Graduate student finishes her thesis with proud mama photos: 'Longest labor ever'

Georgia grad student Sarah Whelan Curtis "birthed" her epigenetics thesis and is sharing photos of her "newborn." (Photo: Twitter/Sarah W. Curtis)

A grad school student delivered her genetics thesis, a "labor" of love, with proud photos styled like a newborn shoot.

Sarah Whelan Curtis, 26, a graduate student at Emory University in Atlanta Georgia, just submitted her four-year-long thesis on epigenetics, the study of how gene regulation changes, independent of the DNA sequence. Before her June 14th defense, Curtis previewed her accomplishment on Twitter.

“Yes, I did a photo shoot with my thesis. Longest labor ever,” Curtis tweeted Monday with three photos of herself wrapping the 183-page masterpiece around her stomach, gazing down at the document wrapped in a pink-and-blue blanket, and a portrait of her swaddled “baby.”

Curtis tells Yahoo Lifestyle that her biological clock is a light-hearted family concern. “I have a lot of nieces and nephews, and my mom told me, ‘Either get a PhD. or give me a grandchild,” she says. “I got my doctorate.”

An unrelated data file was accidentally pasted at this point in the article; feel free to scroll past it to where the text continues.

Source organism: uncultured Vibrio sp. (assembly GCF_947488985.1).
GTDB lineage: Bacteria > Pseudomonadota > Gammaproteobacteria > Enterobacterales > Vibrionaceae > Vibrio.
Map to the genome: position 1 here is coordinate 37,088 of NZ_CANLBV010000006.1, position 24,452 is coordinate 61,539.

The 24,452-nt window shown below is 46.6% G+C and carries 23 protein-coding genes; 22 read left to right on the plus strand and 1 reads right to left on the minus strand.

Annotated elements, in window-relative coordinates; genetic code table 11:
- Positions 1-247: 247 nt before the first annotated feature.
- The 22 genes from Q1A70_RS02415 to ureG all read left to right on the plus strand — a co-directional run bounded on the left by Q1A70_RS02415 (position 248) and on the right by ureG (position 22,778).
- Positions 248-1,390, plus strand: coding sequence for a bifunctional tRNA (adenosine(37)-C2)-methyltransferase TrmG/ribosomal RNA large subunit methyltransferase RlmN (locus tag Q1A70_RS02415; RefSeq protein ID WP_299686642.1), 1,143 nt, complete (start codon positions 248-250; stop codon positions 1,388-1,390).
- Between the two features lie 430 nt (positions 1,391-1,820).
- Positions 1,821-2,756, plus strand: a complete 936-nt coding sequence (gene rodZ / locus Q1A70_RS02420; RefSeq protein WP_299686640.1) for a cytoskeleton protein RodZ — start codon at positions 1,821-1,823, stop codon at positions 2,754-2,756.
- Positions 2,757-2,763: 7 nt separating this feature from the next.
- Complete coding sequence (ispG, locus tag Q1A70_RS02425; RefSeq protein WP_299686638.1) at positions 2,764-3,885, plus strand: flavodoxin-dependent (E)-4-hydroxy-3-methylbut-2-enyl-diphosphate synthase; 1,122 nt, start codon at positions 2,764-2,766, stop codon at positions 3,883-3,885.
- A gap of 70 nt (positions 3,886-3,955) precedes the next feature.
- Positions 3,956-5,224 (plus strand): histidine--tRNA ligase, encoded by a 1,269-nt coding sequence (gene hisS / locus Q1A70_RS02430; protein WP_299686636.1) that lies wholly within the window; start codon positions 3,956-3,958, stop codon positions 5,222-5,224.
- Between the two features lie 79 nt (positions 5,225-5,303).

Curtis’s grad school peers tweeted, “Congratulations! I am into the 66th month of labor and expecting soon,” and “Is the baby and mom healthy and safe? I am about to undergo a labor in a few months from now.” A few students posted exhausted-looking photos of themselves clutching their “babies.”

The photos are choreographed as “all the maternity shoots on my social media feed,” says Curtis, and a spur-of-the-moment decision when filing her thesis on Friday. Curtis told her husband of our years about the idea, then dug out a baby blanket she had crocheted for her niece (due in September) for realism.

Next week, Curtis defends her work in an open-to-the-public forum. “It’s my cold sweat moment,” she tells Yahoo Lifestyle.

Having written her thesis in only four years (students in her program typically finish within five-and-a-half years), Curtis is applying for post-doctorate positions in Georgia.

“I’ll be studying the genetics of both epilepsy and cranial facial defects,” she says. “Babies are not on my mind right now.”

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